kis·met \ˈkiz-ˌmet, -mət\ - noun; often capitalized
1. fate.
"We die. That may be the meaning of life. But we do language.
That may be the measure of our lives." - Toni Morrison

"Growing up Southern is a privilege, really. It's more than where you're born; it's an idea and state of mind that seems imparted at birth. It's more than loving fried chicken, sweet tea, football, and country music. It’s being hospitable, devoted to front porches, magnolias, moon pies, coca-cola... and each other. We don't become Southern - we're born that way." - Unknown

25 October 2010

Paper woes.

Now that I've moved past the worst part of my sick phase, and am now just dealing with a rather annoying cough, I've reattempted tackling the research paper that is due on Wednesday. It's on The Winter's Tale, a generally easy topic since I've already taken Shakespeare and studied the play in depth. In fact, I've had no trouble writing the paper. Research was a cinch. I'm kind of an expert at researching literary topics. I know the best Shakespeare databases to consult, I have an awesome topic, and I'm a master at weaving quotations. The only trouble is with the assignment description. It goes a little something like this: "A research paper, 8-12 pages in length, on the topic of your choice as it pertains to The Winter's Tale". Not too bad, right? The only problem I have with this is the "8-12 pages" part. I'm currently at 6 full pages. I have nothing more to say. Anything more will only detract from my already tight, articulate, polished paper. If I add more stuff, it will only be fluff - the huge downfall of research papers.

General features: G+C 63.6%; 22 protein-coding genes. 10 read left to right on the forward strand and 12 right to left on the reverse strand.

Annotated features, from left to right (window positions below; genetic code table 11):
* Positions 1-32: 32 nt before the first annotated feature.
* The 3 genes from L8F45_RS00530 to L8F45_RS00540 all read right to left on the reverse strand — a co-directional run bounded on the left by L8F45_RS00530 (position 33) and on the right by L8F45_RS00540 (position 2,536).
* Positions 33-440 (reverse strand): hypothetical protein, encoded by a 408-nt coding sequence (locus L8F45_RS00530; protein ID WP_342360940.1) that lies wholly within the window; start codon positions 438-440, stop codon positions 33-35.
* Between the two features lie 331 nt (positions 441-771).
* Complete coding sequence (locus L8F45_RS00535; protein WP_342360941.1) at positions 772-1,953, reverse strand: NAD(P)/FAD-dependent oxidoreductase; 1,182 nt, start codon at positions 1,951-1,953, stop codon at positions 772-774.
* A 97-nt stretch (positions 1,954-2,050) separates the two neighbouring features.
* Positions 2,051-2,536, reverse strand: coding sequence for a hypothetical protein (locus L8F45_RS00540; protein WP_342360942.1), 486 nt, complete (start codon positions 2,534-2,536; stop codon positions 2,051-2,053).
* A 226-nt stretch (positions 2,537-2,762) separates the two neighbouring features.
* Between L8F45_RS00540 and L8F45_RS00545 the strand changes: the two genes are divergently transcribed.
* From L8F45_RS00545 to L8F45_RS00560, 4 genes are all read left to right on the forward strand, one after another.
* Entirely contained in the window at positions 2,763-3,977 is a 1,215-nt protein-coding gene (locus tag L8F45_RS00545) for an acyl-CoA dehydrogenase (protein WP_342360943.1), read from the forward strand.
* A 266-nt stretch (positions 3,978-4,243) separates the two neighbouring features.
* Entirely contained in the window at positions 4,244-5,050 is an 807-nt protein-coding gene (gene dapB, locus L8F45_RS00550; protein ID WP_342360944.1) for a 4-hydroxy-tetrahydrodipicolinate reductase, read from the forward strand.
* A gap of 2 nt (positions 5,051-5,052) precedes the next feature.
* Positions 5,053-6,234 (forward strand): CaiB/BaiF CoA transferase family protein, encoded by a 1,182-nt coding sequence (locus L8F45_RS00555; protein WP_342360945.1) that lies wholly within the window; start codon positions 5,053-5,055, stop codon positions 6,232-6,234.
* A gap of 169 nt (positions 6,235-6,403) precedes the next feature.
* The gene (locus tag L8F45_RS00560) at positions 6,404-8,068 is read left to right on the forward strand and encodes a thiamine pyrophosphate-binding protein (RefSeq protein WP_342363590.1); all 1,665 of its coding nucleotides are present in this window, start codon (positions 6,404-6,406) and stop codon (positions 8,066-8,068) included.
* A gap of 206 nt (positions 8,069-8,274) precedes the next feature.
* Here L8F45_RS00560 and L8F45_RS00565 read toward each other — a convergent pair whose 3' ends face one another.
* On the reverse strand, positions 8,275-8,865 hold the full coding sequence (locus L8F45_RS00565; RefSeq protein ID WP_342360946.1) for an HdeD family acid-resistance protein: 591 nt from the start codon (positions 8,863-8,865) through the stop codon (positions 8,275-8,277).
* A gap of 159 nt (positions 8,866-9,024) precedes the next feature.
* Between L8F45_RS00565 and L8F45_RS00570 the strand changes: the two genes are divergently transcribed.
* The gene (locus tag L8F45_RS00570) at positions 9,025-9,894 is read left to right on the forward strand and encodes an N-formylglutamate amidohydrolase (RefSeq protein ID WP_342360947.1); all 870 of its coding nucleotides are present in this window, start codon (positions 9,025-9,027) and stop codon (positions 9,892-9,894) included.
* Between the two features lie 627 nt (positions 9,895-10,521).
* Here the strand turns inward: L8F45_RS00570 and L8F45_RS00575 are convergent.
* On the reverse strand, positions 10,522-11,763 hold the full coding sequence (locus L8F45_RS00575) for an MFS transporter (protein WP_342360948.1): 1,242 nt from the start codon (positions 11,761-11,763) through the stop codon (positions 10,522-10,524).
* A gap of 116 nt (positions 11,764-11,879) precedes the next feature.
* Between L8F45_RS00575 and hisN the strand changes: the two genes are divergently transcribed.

Does anyone else hate it when professors do this?

1 comment:

lotusgirl said...

Sure. They do it everywhere. College is all about managing the fluff. Sometimes making it fluffier and other times eliminating it altogether. I think of it as a mental gymnastic kind of like working calculus problems.